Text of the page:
Netflix

Helix, 2014

If you’re no longer freaked out by the 2014 Ebola outbreak, try watching Helix, a sci-fi thriller series released in early 2014. Centering around a mysterious viral outbreak on an Arctic research base, it is equally creepy and compelling, with cheery, almost tropical-sounding music playing over its most disturbing scenes. Though only the first season is available on Netflix, the TV series’ second season just began airing in mid-January. Each episode clocks in at just under 40 minutes, so there’s plenty of time to catch up. Warning: not for the faint of stomach.

Rabbit-Proof Fence, 2002

In the early 1900s, the Australian government initiated the abduction of aboriginal children from their homes, to be institutionalized and often forced into lives of servitude afterwards. The practice continued well into the 1960s, and its victims are now referred to as the Stolen Generations. Rabbit-Proof Fence presents the heart-wrenching story of three girls taken from their families and placed in an internment camp, only to escape, evade trackers and make their journey home across the Australian continent on foot. Have tissues on hand.

Casa de mi Padre, 2012

Billed as “an overly-dramatic telenovela,” Casa de mi Padre is every bit as ridiculous as one would imagine a Spanish-language Will Ferrell movie might be. This movie is more dramatic than any of my grandma’s favorite soaps. Characters include ranchers, drug lords, DEA agents, and a very fake stuffed white tiger, and while the movie may not be a cinematic masterpiece, it’s a good choice if you’re in the mood to laugh.

Phoebe in Wonderland, 2008

At first glance, Phoebe in Wonderland’s movie poster may make it look like a kids’ movie, but don’t be deceived. In her first lead role, actress Elle Fanning plays the titular Phoebe, a nine-year-old with OCD and Tourette Syndrome who finds a sense of purpose when she is cast as Alice in her school’s production of Alice in Wonderland. However, the play also enables her to slip deeply into a fantasy world. Not only is this a visually beautiful and emotionally stirring film, but it also depicts Tourette Syndrome in a very sympathetic and realistic way, as it avoids using the trope of the individual whose only symptom is coprolalia, or uncontrollable swearing.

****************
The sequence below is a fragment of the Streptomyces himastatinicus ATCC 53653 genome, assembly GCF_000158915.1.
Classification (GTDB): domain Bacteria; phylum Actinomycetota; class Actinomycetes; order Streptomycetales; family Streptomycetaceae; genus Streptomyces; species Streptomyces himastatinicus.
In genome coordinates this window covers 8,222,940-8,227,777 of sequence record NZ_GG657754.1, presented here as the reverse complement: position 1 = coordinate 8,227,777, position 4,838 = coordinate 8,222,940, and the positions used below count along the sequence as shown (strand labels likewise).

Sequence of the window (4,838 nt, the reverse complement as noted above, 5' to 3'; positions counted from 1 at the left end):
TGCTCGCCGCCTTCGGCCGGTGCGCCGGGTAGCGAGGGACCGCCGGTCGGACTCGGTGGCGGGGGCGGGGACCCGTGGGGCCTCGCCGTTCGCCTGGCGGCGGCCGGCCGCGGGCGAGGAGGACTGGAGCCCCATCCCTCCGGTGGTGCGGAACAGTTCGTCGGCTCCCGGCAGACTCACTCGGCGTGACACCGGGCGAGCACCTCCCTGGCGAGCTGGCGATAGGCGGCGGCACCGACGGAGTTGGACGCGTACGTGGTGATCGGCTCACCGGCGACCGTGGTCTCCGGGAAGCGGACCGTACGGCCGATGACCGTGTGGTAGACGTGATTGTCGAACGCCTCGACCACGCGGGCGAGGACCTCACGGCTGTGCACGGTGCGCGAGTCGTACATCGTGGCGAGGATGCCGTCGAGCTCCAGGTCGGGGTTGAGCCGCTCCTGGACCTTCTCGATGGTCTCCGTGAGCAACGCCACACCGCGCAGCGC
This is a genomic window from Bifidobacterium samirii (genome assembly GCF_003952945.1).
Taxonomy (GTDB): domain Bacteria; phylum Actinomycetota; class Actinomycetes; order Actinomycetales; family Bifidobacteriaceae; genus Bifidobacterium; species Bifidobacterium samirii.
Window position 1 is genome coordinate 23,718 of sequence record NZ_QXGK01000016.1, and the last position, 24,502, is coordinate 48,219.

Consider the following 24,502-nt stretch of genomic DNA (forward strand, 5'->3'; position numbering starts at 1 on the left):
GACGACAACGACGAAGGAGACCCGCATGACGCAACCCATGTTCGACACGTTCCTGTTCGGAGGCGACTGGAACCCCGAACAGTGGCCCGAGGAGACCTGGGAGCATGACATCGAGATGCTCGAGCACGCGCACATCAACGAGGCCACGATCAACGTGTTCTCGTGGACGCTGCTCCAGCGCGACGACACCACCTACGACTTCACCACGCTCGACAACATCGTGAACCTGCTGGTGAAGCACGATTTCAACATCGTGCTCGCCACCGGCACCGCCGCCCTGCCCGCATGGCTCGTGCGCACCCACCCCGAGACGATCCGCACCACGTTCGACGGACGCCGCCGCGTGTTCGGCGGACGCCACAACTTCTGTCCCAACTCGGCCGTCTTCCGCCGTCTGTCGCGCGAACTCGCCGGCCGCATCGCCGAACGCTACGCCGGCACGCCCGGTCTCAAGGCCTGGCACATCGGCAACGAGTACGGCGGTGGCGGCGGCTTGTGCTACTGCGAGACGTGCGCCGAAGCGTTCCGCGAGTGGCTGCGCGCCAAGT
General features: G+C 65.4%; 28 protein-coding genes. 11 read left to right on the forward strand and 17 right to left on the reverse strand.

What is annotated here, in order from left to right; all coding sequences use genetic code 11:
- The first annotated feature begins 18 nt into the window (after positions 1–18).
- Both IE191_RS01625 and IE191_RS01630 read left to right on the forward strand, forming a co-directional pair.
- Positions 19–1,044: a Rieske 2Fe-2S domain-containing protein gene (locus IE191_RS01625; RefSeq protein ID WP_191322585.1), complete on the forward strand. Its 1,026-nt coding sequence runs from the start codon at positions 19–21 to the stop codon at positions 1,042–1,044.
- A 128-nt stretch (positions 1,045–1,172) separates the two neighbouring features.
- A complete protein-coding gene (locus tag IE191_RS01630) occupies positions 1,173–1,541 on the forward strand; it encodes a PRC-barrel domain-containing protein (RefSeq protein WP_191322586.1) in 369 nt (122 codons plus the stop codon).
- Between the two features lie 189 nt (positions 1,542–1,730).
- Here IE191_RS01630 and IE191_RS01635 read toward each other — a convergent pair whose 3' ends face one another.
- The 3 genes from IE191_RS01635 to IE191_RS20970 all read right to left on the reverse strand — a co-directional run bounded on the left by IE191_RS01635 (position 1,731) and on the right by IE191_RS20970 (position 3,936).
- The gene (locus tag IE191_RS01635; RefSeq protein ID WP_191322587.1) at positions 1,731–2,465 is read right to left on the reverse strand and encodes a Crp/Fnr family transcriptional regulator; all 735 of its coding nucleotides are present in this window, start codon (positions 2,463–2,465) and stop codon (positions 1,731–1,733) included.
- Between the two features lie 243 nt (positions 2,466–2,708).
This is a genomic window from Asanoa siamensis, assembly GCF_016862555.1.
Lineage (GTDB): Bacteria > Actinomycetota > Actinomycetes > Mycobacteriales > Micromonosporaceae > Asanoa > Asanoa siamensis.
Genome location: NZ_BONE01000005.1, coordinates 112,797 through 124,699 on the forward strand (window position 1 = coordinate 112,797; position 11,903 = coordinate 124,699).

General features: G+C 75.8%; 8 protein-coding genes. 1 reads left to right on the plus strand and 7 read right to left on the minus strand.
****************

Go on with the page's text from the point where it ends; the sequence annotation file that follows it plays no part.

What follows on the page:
Bottle Shock¸ 2008

Though a movie centering around wine and wine-tasting may come off as a little too highbrow for a casual Netflix binge, Bottle Shock is more than enjoyable enough to watch anytime. Set in 1970s Napa Valley, the movie portrays more than just the relationship between a bottle of wine and a professional critic. There are relationships between fathers and sons, men and women, and friends and coworkers, all written in a very relatable way. Chiefly, the movie charts the often rocky dynamic between a hardworking winery owner and his slacker hippie son (played by a long-haired Chris Pine) as they struggle to keep their winery open and their reputation for quality wine intact. Still not sold? Alan Rickman (of Severus Snape fame) plays a British, Francophilic wine snob to comedic perfection. Seeing his character’s horror at his exposure to popular American foods like fried chicken in a bucket and guacamole provides reason enough to give this movie a try.

Pee-Wee’s Big Adventure, 1985

You may have seen this movie as a kid, but it’s just as entertaining if not more so as an adult. Directed by Tim Burton, it features a man who is basically the human version of Spongebob Squarepants with a cross-country quest to find his missing bike. Bonus: his journey even brings him to San Antonio, where he gets to explore the Alamo, but tragically, not the Alamo’s basement.

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